Be Your Own Sushi Master With These Tips From Our Itamae!

Just like how no two snowflakes are alike, no sushis are the same. Many people scour through Japan guidebooks to find Kyoto’s most famed sushi — the most authentic sushi Japan has to offer. Even with a guidebook in hand, with endless sushi restaurants lined up in the streets of Kyoto, it’s only normal if you’re spoilt for choices. Spare yourself the headache and learn the art of making the most authentic sushi from an itamae (sushi chef).

The Tsukiji Fish Market is filled with a variety of food
The Tsukiji Fish Market in Japan (William Tai)
Tsukiji Fish Market is Japan's first wholesale food market
Fresh seafood at Tsukiji Fish Market (Clehrich)
Take a stroll along one of Japan’s first wholesale food markets, Tsukiji Fish Market, and allow the itamae to pick out the freshest loot of the day. Remember to learn a thing or two from the master on how to make the best sashimi.
Back to the kitchen with your fresh supplies, it’s time for the best part: sushi making! The itamae will most likely be teaching you the three basic types of sushi.

1. Nigiri Sushi

Nigiri means squeezed or grasped rice
Nigiri sushi is a popular sushi option with foodies (Hjw223)
Nigiri means grasped or squeezed rice. Moulded into an oblong shape with fish placed at the top and held together by a
strip of seaweed, Nigiri sushi was an instant hit when it was first introduced in the 19th century. The sushi was originally already heavily marinated in soy sauce or vinegar, thus removing today’s need of dipping the sushi into soy sauce.

2. Maki Sushi

Maki Sushi is cut into bite-sized pieces for easier consumption
Maki sushi are rolled sushi wrapped in seaweed (lifehack)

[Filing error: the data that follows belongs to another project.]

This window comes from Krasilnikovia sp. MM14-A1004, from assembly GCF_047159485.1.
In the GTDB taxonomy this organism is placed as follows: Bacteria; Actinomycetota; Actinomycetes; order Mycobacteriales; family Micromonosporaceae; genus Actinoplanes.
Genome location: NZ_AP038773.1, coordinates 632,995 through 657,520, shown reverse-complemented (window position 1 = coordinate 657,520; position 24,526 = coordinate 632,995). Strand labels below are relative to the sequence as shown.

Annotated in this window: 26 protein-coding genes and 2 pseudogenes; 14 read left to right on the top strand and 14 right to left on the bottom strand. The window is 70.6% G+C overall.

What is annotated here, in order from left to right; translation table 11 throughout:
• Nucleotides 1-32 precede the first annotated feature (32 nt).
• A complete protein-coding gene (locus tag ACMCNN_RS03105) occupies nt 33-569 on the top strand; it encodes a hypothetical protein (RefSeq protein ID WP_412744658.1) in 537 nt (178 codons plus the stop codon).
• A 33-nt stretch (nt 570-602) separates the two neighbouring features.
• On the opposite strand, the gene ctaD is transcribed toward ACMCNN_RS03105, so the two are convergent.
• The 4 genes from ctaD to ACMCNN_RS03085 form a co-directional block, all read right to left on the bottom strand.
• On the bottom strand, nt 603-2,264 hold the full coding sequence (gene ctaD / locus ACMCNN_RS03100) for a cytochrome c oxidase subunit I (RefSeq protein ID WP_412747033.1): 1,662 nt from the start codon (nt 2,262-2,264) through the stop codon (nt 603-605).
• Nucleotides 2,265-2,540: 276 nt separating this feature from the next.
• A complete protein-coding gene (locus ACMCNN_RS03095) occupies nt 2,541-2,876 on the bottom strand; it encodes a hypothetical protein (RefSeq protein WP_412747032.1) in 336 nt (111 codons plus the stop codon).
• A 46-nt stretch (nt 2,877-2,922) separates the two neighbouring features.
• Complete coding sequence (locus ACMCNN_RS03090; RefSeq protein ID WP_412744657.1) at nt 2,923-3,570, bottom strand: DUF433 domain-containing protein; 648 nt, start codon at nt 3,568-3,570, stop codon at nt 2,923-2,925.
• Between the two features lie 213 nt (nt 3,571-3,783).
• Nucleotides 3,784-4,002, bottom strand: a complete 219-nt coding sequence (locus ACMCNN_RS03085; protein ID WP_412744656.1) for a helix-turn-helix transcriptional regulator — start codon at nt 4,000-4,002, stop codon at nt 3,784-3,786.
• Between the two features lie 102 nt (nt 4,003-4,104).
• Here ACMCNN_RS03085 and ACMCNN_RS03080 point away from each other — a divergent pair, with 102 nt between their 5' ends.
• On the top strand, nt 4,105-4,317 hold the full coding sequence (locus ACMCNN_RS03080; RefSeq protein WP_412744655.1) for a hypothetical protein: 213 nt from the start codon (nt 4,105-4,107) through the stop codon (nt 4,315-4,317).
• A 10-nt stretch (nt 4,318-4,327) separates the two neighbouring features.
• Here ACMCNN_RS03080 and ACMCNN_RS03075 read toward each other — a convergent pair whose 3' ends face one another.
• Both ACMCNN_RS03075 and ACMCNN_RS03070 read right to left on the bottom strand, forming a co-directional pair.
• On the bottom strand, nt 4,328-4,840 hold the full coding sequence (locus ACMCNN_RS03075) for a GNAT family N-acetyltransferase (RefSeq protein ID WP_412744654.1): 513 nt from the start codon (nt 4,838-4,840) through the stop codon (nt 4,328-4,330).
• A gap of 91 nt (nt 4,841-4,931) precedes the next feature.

Also known as rolled sushi, maki sushi is usually wrapped with seaweed, but sometimes also wrapped in thin omelette, soy paper, cucumber or perilla leaves, and later cut up into bite-sized pieces.
The Maki Sushi is relatively easy to make for beginners
Maki Sushis are generally easy to make (Dennis van Zuijlekom)
An important point to note when wrapping maki sushi: the ratio between rice and ingredients. Too little ingredients and your sushi
will look frail and unappetising, too much and you can’t roll it. Life is all
about balance, and so is sushi.

3. Gunkan Sushi

Exquisite, beautiful and tough… like a warship!
Gunkan Sushi is oval in shaped with a strip of seaweed wrapping around its core
Gunkan sushi is sister to Nigiri sushi (Haoji)
Gunkan sushi is a special type of nigiri sushi – oval-shaped, with hand-formed rice that has a strip of seaweed wrapping around its perimeter, forming a vessel. The finished sushi is then topped with finely chopped ingredients like salmon, flying fish roe and spicy tuna.
Now you might be thinking, “but there wasn’t any tips on how to make my own authentic sushi!” Ahhhh but you see, the finer things in life are meant to be experienced personally! Book your sushi-making class below: